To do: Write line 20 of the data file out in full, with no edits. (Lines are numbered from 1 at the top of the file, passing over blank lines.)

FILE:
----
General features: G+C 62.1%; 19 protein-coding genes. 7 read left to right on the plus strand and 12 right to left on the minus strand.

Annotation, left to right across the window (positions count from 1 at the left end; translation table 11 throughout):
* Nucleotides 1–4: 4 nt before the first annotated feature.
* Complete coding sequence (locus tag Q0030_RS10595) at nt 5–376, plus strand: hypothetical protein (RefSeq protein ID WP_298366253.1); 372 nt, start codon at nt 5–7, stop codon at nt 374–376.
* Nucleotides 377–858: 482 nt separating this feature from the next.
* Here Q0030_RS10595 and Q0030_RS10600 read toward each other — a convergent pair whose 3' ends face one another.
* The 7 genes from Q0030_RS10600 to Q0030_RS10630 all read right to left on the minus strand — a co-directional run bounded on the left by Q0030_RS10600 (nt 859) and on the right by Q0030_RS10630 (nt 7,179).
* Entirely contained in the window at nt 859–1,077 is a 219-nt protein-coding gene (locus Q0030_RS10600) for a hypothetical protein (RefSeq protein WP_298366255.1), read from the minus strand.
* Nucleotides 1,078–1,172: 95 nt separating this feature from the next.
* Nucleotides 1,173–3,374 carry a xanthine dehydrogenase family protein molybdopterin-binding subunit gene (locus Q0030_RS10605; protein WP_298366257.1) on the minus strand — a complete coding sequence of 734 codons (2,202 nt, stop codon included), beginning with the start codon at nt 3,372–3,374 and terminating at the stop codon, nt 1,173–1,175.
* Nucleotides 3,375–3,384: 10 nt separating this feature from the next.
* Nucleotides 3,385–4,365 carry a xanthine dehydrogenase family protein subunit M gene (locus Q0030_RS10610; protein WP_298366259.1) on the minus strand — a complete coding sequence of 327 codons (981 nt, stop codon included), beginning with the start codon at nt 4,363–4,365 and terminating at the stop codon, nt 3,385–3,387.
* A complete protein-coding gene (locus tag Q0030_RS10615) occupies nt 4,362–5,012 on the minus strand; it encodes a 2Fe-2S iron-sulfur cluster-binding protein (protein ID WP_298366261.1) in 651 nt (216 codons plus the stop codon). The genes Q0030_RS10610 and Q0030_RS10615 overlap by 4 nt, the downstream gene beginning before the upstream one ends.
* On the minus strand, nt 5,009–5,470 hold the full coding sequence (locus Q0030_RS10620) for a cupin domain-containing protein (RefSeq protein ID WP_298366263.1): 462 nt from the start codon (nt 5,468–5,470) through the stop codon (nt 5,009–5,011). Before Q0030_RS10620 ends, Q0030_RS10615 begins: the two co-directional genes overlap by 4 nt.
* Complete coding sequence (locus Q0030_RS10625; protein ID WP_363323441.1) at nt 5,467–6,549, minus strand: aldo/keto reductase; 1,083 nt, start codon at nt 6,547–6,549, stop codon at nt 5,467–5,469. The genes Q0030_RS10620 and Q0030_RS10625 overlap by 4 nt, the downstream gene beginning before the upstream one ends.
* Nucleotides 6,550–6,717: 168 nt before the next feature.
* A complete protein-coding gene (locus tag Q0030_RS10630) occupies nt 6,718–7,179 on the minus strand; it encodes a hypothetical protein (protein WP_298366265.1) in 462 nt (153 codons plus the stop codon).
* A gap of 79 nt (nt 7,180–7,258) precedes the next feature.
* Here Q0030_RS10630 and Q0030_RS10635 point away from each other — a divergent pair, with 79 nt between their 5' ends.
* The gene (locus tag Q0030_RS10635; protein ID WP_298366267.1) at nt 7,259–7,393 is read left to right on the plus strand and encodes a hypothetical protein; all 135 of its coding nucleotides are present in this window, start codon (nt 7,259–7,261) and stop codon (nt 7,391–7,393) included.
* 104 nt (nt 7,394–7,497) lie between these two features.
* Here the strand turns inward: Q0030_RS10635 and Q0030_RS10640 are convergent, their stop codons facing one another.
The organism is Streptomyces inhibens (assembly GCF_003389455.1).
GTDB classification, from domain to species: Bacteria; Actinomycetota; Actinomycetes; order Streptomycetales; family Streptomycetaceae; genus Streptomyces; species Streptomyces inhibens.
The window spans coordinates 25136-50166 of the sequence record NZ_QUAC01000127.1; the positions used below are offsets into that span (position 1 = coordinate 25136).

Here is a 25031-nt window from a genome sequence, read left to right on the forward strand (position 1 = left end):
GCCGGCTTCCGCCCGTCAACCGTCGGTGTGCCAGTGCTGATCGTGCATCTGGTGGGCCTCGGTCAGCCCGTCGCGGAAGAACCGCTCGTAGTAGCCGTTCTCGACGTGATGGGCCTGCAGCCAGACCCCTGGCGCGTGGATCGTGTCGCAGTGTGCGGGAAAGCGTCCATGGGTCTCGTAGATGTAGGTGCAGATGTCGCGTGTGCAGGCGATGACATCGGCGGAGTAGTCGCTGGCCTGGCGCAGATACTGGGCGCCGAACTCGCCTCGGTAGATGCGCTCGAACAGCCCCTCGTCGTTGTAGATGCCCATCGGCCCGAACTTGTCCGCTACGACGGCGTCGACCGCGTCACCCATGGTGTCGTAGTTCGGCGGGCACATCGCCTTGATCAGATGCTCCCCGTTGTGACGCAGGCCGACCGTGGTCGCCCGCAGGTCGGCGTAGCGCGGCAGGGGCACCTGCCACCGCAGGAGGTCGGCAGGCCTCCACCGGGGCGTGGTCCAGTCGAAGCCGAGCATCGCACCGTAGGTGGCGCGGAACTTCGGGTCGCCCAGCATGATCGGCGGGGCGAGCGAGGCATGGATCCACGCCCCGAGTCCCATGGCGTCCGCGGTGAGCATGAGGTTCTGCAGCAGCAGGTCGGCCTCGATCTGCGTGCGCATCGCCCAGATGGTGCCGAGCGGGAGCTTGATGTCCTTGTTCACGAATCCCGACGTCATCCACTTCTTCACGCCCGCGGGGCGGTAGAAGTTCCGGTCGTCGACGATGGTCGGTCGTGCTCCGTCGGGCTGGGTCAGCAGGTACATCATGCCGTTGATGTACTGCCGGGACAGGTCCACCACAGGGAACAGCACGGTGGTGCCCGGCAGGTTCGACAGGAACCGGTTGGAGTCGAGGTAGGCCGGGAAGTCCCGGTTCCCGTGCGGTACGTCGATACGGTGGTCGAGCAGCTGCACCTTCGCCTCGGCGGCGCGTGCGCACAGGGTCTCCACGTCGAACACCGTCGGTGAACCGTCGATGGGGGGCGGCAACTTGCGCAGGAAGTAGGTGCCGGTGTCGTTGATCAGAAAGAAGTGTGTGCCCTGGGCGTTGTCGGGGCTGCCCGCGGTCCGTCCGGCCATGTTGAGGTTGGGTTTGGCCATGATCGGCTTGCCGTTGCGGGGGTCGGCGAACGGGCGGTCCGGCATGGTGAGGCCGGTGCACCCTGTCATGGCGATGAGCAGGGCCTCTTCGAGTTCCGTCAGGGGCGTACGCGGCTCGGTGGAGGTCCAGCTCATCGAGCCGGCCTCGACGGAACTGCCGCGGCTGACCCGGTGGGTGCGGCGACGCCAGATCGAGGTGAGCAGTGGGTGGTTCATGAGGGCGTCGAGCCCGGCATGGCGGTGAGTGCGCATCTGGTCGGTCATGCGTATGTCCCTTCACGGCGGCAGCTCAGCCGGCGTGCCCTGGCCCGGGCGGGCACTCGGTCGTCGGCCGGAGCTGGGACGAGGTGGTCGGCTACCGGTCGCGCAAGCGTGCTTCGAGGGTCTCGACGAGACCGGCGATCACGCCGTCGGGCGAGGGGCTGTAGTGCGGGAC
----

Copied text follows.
* The gene (locus tag Q0030_RS10635; protein ID WP_298366267.1) at nt 7,259–7,393 is read left to right on the plus strand and encodes a hypothetical protein; all 135 of its coding nucleotides are present in this window, start codon (nt 7,259–7,261) and stop codon (nt 7,391–7,393) included.